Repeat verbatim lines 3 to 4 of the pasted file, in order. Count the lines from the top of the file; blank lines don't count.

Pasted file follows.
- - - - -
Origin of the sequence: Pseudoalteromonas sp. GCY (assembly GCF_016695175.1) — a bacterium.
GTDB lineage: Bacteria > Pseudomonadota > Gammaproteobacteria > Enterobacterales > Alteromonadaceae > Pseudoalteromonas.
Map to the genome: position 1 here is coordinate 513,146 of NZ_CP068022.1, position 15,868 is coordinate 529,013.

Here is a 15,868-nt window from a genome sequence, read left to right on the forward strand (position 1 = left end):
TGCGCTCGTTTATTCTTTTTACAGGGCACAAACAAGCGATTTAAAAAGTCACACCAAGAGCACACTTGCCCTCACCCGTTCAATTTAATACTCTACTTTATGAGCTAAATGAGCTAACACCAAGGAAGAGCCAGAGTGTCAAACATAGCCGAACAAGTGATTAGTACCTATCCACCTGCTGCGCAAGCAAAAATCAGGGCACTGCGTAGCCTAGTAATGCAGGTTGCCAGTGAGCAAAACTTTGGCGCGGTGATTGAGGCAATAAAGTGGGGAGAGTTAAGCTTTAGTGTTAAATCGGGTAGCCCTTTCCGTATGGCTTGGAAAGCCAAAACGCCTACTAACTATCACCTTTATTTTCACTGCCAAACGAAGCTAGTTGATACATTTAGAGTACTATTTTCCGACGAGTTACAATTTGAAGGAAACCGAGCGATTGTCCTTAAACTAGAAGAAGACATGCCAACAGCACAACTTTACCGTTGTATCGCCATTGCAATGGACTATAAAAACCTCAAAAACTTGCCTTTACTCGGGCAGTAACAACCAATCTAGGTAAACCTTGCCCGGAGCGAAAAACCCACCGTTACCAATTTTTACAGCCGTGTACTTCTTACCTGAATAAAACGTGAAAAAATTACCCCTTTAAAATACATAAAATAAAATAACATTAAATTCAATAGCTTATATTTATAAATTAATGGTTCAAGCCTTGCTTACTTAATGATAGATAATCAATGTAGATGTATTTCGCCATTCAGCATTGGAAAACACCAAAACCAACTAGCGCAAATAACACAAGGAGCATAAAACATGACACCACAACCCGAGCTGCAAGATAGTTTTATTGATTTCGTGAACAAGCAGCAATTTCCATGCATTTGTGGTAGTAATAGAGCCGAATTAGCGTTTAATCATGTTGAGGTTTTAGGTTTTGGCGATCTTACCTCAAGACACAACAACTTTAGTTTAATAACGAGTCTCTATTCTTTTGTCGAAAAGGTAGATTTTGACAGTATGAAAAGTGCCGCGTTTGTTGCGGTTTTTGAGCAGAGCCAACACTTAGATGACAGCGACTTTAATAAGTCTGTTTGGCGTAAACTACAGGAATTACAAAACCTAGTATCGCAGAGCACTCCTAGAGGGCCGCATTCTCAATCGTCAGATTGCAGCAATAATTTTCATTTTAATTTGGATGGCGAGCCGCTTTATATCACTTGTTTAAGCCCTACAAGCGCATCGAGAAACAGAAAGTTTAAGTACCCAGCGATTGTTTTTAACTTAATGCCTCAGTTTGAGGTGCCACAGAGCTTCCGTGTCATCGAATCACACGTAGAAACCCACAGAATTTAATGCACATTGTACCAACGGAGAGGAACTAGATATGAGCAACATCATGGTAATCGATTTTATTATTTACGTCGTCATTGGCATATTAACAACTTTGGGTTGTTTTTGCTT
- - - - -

Map to the genome: position 1 here is coordinate 513,146 of NZ_CP068022.1, position 15,868 is coordinate 529,013.

Here is a 15,868-nt window from a genome sequence, read left to right on the forward strand (position 1 = left end):